Quick notes from the session this morning.
The finals for the Costa Rica SUP contest series are this weekend. It was going to be the 25th, but they moved it up. Didn’t know until yesterday. So while I’ve been trying all these fin configurations and staying focused on understanding balance, I really should have been focused on surfing and cardio. I feel like I’m surfing at a decent level and I’ve been swimming every night with the groms, so I should be fine. It’s just not how I normally approach a contest.
I’ve got a dilemma for the contest. Not sure what board to ride. Right now it’s super small, which would make me opt for more volume. I’d also opt for more volume if it I think it’s going to be choppy, which it likely will. But, I’ve only been surfing the smaller Starboard and it usually takes me a few days to get a board dialed in. The X factor this weekend is that we have the new swell showing up sometime between Saturday morning and Sunday. It should hit hard, and the beach holding the event is Playa Hermosa, a heavy beach break. It would be perfect for the Starboard if the swell shows up.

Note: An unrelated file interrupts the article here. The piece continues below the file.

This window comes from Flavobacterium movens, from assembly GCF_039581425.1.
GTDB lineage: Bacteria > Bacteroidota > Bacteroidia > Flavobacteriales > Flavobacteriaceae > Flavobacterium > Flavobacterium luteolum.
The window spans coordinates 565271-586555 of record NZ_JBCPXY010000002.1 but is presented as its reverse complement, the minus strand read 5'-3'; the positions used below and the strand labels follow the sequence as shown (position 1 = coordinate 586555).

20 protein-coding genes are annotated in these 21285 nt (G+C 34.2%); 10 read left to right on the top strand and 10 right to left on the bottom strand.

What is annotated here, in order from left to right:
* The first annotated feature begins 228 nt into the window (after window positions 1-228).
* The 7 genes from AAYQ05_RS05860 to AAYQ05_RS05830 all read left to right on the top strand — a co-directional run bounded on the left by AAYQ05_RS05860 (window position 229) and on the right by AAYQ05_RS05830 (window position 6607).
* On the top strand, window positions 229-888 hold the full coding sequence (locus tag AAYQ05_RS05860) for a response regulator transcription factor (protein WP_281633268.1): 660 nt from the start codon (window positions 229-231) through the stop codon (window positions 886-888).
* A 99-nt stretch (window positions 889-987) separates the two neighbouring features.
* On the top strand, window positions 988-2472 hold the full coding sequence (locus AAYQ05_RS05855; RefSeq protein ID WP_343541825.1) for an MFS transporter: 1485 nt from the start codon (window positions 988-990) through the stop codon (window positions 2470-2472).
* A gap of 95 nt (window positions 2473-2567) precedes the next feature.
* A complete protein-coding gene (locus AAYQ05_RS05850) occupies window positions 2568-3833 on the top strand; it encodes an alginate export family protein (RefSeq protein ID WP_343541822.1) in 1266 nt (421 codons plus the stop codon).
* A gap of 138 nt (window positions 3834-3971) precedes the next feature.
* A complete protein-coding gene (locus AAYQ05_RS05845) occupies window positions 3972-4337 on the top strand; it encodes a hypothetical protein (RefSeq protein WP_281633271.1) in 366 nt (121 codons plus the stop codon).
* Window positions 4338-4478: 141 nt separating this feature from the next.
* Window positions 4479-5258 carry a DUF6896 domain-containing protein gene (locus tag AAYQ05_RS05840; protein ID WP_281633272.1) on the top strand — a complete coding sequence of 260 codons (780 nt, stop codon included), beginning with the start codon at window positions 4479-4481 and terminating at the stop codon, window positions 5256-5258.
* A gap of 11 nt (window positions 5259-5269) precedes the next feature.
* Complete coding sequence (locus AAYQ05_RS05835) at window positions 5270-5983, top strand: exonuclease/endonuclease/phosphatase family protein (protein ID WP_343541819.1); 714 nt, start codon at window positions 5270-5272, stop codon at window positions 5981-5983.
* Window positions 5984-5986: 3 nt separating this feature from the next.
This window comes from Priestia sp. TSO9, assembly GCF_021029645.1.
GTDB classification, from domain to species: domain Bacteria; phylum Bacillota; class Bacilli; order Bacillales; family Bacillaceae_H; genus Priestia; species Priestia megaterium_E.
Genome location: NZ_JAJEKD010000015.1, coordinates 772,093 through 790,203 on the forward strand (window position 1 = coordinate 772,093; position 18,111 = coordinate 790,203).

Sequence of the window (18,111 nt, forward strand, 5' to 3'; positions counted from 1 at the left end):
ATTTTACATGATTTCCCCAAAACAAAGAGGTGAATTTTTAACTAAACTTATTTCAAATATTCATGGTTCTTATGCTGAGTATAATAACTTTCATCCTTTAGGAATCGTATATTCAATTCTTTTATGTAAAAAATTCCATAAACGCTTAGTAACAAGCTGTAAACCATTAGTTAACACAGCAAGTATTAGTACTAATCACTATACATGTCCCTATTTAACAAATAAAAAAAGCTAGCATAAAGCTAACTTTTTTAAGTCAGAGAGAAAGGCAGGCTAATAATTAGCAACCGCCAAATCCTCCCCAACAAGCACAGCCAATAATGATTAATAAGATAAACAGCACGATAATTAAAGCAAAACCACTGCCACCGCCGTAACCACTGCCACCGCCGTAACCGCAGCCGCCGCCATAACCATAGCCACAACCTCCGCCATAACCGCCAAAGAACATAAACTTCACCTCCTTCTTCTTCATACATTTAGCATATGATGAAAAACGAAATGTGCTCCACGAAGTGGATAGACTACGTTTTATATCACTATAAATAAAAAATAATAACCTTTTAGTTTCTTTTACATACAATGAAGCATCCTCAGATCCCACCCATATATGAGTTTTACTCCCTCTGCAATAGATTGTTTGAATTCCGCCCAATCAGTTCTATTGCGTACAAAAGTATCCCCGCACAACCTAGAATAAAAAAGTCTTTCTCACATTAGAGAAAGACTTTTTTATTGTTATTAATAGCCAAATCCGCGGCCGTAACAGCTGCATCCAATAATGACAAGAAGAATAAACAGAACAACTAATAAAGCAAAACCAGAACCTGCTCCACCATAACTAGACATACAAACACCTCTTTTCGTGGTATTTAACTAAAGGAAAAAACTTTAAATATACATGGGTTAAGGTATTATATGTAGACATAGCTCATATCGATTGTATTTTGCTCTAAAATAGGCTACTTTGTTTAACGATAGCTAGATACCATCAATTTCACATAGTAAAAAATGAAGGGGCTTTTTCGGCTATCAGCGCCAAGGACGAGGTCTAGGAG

This morning I decided to ride the Infinity to try and get a feel for it in case the waves are small and/or choppy. After the conversation about fins with Tyler I decided to try a small trailer set of quads – it was terrible. They were too small and I came in and switched them out after two waves to the GL center. Immediately felt way better.